The keywords contained in the nmap-service-probes file are listed in Table 3-5.

Table 3-5. nmap-service-probes keywords

Keyword Format
Probe
Probe <protocol> <probe name> <probe string>
match
match <service> <pattern> [version info]
softmatch
softmatch <service> <pattern>
ports
ports <portlist>
sslports
sslports <portlist>
Totalwaitms
totalwaitms <milliseconds>

Probes

A probe entry consists of the values shown in Table 3-6.

Table 3-6. Probe values

Parameter Description
Protocol TCP or UDP.
Probe name Name of the probe (human-readable).
Probe string String starting with a q, then a delimiter that will start and end the string sent. The string can consist of printable characters, as well as quoted unprintable characters and control characters in standard C or Perl notation.


Here are some example probe strings:

Probe TCP NULL q||
Send nothing, waiting the amount of time specified in totalwaitms.
Probe TCP GenericLines q|\r\n\r\n|
Send carriage return, newline, carriage return, newline.
Probe UDP DNSStatusRequest q|\0\0\x10\0\0\0\0\0\0\0\0\0|
Send the binary string 0x00 0x00 0x10 0x00 0x00 0x00 0x00 0x00 0x00 0x00 0x00 0x00.

Matches

A match entry consists of the values defined in Table 3-7.

Table 3-7. Match values

Parameter Description
Service Name of the service the pattern matches.
Pattern A Perl-compatible regular expression to match the expected response for this service. This is of the format m/regex/opts.
Version info A field specifying additional version information. This is of the format v/productname/version/info/. This can contain variables matched from the matching pattern, such as $1, $2, where the matching pattern contains ( ) matches. Any or all entries can be empty.


Nmap uses the Perl Compatible Regular Expressions (libpcre) library for evaluating regular expressions. Perl regular expressions are documented at http://www.perldoc.com/perl5.8.0/pod/perlre.html.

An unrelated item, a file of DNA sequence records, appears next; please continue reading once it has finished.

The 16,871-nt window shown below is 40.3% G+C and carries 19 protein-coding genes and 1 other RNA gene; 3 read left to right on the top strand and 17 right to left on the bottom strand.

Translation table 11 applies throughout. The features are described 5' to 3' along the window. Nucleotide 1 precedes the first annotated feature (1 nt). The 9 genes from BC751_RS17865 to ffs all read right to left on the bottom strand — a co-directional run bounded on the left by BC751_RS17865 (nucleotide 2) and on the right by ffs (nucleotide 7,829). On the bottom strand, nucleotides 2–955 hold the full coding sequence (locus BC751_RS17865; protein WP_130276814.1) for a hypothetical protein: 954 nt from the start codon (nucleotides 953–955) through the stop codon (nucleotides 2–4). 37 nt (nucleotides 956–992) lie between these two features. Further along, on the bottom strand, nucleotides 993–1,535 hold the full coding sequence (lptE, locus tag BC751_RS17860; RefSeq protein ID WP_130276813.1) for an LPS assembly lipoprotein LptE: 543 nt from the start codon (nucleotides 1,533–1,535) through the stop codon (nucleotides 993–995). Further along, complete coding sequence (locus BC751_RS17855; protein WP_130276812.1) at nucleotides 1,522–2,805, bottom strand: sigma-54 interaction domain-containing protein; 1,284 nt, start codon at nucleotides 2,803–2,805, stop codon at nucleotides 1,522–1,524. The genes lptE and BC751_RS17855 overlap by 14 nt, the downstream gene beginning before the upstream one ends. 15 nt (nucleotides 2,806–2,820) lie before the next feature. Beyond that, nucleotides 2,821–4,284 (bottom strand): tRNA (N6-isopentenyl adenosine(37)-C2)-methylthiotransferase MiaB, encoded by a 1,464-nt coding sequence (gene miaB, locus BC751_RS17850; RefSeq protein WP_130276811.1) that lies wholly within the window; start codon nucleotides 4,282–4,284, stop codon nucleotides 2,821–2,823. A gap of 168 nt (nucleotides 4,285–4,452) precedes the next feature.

Here are some example match strings:

match ssh m/^SSH-([.\d]+)-OpenSSH[_-](\S+)/ v/OpenSSH/$2/protocol $1/
Match strings such as SSH-1.5-OpenSSH-3.4p1, reading the version string (3.4p1) and protocol (1.5) into the $2 and $1 variables, respectively.
match ftp m/^220[- ].*FTP server \(Version (wu-[-.\w]+)/s v/WU-FTPD/$1//
Match strings such as 220 FTP server (Version wu-2.6.0) and extract the version wu-2.6.0.
match mysql m/^.\0\0\0\n(4\.[-.\w]+)\0...\0/s v/MySQL/$1//
Match the version of MySQL 4.x from the binary response.

Soft matches

A soft match occurs when a service can be identified, but no additional information can be derived. A soft-match entry consists of the values defined in Table 3-8.

Table 3-8. Soft-match values

Parameter Description
Service Name of the service the pattern matches.
Pattern A Perl-compatible regular expression to match the expected response for this service. This is of the format m/regex/opts.


Here are some example soft-match strings:

  • softmatch ftp m/^220[- ].*ftp server.*\r\n/i
  • softmatch imap m/^\* OK [-.\w,:+ ]+imap[-.\w,:+ ]+\r\n$/i

ports

ports is a comma-separated list of ports, as well as port ranges (e.g., 35067-35090) on which the service will commonly run. This is used to ensure that probing is done efficiently, and therefore the ports entry should follow the Probe entry in nmap-service-probes.

sslports

sslports is a comma-separated list of ports, as well as port ranges (e.g., 55522-55525) on which the service will commonly run over SSL. This is used to ensure that probing is done efficiently, and therefore the sslports entry should follow the Probe and ports entries in nmap-service-probes.

totalwaitms

totalwaitms is used to specify the timeout for a Probe. It is not needed unless the service you are probing does not respond immediately. If it is used, it should follow the Probe entry.